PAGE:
Media spotlight slights serious stories
Every day, all over the world, news stories fall through the cracks. And every year Project Censored picks 25 and gives them new life in a book called “Censored: Media Democracy in Action.”
Peter Phillips, the director of Project Censored, will be speaking about the group’s work and “New American Censorship” at 7:30 p.m. Tuesday in Harlen Adams Theatre.
The speech will address how media consolidation has made the media more dependent on corporate and government sources for the news they provide and how this has affected coverage.
Phillips, the sociology department chair at Sonoma State, said a decline in investigative reporting has turned the corporate media into stenographers for the people in power and keeps important news from being reported. One fear the press has is losing an important source.
“If you’re writing a critical story about the Pentagon, you risk (losing) continued access,” Phillips said.
Another concern is the amount of space that’s taken away from hard news by stories like the Scott Peterson trial, the Michael Jackson trial or Congress investigating steroids in sports.
None of that is covered in “Censored.” Instead it covers 25 stories ranging from President Bush’s censorship of science, to Arnold Schwarzenegger’s meetings with Ken Lay, to Wal-Mart’s spread of low prices and low standards of living to the rest of the world. Later chapters update stories from previous editions and what has been done.
“Usually about a third of our stories go on to get some kind of national coverage,” Phillips said.
Another focus is called “media democracy in action,” or what independent media sources are doing throughout the country on the Internet, television and radio. These smaller sources focus on filling the gaps that corporate media are ignoring.
A critical focus for the next edition, due out in September, is the 9/11 attacks and certain inconsistencies in the 9/11 Report. These include stock options, pre-warnings and discrepancies in photos of the plane that hit the Pentagon. The most troubling inconsistency, Phillips said, was the collapse of Building Seven in the vicinity of the World Trade Center.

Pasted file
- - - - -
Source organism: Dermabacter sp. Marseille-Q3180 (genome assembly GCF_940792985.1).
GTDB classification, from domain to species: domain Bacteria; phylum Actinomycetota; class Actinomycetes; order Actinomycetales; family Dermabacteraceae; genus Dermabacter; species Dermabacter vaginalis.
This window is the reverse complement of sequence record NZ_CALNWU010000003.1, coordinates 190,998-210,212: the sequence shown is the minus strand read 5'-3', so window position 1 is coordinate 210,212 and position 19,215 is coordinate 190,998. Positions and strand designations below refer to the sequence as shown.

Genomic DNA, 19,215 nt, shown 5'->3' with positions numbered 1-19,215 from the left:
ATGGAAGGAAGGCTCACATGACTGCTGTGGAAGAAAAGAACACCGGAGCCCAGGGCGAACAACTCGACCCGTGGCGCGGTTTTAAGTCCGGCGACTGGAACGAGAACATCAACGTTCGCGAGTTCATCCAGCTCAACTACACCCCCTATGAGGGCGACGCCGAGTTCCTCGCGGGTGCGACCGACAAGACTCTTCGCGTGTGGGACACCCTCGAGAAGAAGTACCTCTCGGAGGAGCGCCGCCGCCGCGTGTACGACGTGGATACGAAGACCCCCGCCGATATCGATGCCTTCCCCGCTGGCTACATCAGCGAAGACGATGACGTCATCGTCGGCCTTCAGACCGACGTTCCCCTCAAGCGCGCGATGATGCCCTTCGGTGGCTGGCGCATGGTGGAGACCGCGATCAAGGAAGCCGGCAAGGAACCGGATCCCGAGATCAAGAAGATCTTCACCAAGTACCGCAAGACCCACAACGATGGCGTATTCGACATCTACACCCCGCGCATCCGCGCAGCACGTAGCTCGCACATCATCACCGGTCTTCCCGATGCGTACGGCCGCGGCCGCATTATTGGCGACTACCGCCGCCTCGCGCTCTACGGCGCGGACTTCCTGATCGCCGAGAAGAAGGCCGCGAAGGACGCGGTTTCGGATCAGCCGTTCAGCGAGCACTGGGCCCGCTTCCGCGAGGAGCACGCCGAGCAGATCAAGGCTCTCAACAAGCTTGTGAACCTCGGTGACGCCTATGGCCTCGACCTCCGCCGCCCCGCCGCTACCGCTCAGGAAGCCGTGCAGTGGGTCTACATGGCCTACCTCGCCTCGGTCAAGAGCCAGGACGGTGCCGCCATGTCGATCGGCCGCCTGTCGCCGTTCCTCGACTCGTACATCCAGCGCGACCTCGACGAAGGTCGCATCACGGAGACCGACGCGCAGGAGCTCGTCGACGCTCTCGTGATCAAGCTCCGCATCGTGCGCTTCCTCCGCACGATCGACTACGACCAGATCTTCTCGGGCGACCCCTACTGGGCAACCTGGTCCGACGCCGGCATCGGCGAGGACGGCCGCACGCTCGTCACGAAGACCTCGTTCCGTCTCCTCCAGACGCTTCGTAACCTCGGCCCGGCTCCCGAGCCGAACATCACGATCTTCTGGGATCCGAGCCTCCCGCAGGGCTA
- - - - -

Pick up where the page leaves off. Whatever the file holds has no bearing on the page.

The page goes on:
Building Seven was a 42-story building that was one block away from the twin towers. It was farther away than Building Five and Building Six. All three buildings caught fire after the center collapsed. Five and Six had the worst fires, while Seven only had smaller fires on the 13th and 14th floors.
Building Seven, however, was the only one to collapse. News reporters at the time said it looked like a demolition, but there is no record of one being ordered. This left engineering experts baffled.
“They can’t explain why a steel structure with a small fire collapsed,” Phillips said, “other than it was detonated and brought down deliberately.”
Another instance that troubled Phillips was the 80 million people who didn’t vote in the last election.
He said, “They choose not to vote, literally — because it’s very easy to register and actually vote.”
Phillips said the media steered clear of important issues in the campaigns and chose to focus their attention on how the candidates looked and what they did in Vietnam.
“I put this on the head of the corporate media,” Phillips said, “They didn’t even talk about the draft until the last month.”
The draft issue was critical in Phillips’ opinion because there was an actual increase in funding to the Selective Service program and the boards were filled so the government would be ready in case a draft was needed. This, Phillips said, is one reason why the media needs to be monitored and is the purpose of Project Censorship.
He said, “(Being) without a valid media keeping us informed of the world is a threat to democracy.”